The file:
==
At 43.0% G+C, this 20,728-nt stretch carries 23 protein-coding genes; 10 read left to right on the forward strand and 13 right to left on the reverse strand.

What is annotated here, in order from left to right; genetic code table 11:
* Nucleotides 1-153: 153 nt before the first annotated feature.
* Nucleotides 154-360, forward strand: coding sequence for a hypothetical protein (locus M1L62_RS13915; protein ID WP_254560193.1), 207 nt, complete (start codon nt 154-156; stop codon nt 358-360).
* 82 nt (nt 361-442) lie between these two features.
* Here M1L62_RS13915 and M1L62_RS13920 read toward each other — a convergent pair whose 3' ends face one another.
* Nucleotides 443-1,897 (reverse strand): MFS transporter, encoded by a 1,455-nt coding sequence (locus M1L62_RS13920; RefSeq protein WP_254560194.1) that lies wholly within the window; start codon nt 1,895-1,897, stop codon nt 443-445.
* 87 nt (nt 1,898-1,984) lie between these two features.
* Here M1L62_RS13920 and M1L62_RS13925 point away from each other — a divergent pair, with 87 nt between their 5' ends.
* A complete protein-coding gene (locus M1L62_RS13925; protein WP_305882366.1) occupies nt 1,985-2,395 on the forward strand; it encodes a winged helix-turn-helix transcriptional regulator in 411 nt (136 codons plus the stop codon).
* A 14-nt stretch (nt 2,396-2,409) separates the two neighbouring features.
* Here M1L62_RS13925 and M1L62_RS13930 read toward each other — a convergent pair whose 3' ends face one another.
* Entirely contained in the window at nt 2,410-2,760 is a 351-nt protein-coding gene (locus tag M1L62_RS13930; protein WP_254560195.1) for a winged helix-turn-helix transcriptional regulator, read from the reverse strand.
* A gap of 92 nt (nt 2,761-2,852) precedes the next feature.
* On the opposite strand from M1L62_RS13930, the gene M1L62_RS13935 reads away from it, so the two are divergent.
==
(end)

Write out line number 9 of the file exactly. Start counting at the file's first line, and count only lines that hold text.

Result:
* Here M1L62_RS13920 and M1L62_RS13925 point away from each other — a divergent pair, with 87 nt between their 5' ends.